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Effective TB Interviewing for Contact Investigation: Self-Study Modules

Return to Module 2 Table of Contents

Barriers to Communication

During an interview, various barriers to communication may occur that can potentially hinder the interview process if not quickly resolved. Some of these barriers may occur due to the patient’s actions, while some may occur in part due to the interviewer. Barriers can be physical or nonphysical.

Table 7. Examples of Communication Barriers



  • Desk or table between interviewer and patient
  • A person wearing sunglasses
  • Noise
  • People actively moving about the interview room
  • Body language suggestive of insecurity, poor listening, or disinterest
  • Lack of privacy
  • Uncomfortable room temperature
  • Time pressure
  • Language
  • Interruptions
  • Judgmental attitude
  • Education level
  • Insecurity
  • Selective listening or failure to listen
  • Lack of cultural competency

Overcoming Barriers

Noting that some barriers are difficult to overcome, an interviewer can minimize the occurrence of barriers and their effects by

  • Scheduling interviews at a time convenient to both the patient and interviewer, keeping in mind health department interview completion deadlines;
  • Conducting interviews in quiet, private areas, whenever possible;
  • Following appropriate verbal and non-verbal cues;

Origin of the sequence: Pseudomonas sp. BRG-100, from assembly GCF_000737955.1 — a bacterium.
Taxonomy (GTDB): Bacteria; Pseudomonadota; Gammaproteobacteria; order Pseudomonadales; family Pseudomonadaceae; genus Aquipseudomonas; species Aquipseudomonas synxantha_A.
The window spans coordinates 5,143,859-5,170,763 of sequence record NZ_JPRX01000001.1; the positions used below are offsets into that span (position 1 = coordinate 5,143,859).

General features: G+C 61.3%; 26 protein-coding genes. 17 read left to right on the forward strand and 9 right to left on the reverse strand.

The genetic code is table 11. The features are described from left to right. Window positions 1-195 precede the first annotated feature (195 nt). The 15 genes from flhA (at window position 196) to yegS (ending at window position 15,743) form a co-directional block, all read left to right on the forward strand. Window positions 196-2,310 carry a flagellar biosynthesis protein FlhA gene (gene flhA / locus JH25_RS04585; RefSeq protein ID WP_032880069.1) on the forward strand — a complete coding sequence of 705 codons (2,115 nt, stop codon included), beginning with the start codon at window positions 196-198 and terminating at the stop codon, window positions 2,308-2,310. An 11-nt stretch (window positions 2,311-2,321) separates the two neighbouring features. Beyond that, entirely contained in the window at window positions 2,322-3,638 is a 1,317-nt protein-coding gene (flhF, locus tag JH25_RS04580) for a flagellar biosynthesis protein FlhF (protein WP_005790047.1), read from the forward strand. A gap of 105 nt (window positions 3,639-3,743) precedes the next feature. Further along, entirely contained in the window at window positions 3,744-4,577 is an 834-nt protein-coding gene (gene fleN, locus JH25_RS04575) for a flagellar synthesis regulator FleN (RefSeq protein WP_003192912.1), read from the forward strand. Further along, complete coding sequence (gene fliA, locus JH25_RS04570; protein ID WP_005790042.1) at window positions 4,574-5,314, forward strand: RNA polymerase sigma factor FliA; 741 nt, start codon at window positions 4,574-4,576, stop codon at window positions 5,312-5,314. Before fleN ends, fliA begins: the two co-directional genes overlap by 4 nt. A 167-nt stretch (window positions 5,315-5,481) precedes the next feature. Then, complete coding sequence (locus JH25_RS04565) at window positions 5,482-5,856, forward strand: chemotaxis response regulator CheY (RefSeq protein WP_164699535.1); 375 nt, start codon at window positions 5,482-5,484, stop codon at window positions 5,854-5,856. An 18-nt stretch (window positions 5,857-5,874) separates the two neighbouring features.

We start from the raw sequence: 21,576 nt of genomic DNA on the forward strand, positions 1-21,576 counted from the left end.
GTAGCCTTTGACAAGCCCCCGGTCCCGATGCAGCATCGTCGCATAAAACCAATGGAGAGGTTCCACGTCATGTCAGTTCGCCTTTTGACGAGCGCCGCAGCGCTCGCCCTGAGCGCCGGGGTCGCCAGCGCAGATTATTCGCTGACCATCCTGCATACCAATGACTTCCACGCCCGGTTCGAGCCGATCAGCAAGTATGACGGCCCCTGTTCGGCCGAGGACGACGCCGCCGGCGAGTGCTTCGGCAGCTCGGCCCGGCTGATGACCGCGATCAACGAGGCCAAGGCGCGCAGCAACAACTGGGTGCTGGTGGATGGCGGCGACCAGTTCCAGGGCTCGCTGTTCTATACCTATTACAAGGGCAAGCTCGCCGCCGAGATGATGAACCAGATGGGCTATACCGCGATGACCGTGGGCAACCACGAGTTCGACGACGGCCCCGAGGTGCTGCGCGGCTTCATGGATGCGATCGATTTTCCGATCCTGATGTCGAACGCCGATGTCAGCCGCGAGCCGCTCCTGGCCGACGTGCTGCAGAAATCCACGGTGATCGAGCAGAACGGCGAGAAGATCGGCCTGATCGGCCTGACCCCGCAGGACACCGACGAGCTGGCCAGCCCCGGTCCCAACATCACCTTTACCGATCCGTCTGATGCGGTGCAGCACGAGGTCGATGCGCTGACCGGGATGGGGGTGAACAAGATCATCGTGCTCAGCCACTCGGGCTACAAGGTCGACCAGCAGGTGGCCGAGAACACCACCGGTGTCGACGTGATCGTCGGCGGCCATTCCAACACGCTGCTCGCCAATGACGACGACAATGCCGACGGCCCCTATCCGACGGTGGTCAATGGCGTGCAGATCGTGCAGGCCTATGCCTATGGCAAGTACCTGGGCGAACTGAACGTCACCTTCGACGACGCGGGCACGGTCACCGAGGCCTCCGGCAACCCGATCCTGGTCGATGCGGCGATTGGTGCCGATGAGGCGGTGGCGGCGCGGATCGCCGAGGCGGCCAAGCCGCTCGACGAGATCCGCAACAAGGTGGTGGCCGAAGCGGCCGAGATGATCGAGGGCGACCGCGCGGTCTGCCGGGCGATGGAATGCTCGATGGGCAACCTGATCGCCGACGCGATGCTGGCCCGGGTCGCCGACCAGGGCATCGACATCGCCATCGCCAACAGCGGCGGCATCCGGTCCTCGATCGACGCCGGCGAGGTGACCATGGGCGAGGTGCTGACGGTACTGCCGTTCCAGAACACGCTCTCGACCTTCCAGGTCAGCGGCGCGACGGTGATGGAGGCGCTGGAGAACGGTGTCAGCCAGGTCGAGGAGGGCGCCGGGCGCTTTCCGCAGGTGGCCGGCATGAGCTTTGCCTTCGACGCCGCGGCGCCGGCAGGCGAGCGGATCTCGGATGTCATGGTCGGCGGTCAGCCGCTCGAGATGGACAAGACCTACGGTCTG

• Engaging in active listening;
  • Utilizing an interpreter as needed;
  • Using terminology the patient understands; and
  • Consistently assessing the need for a proxy (a person who knows the patient well and is able to provide interview information when the patient is unwilling, or mentally or physically unable, to participate in the interview; see Module 4).

Understanding the Patient

Another way to overcome barriers is for the interviewer to ensure that he or she completely understands the information that the patient is conveying. It is also important for the patient to see that the interviewer is actively listening to what is being stated and is sincere in addressing the emotions and concerns the patient may be having throughout the interview. This can be accomplished through a combination of three communication techniques: paraphrasing, reflection, and summarizing.

Paraphrasing is the rewording of a patient’s response in order to verify information and display that the interviewer is actively listening.

Examples of Paraphrasing Techniques

Example 1

Patient: I don’t know how I got TB. I eat well and I don’t smoke.

Paraphrase: So, you don’t understand how you got TB since you take good care of yourself.

Example 2

Patient: I am feeling very tired these days and the meds mess up my drug use. I don’t know if it’s all worth it.

Paraphrase: It sounds like you are considering not taking your medications anymore.

Example 3

Patient: I have not always been positive for TB. I think my first exposure was when I lived in shelters and a lot of the people who lived there coughed. That was about 3 or 4 years ago.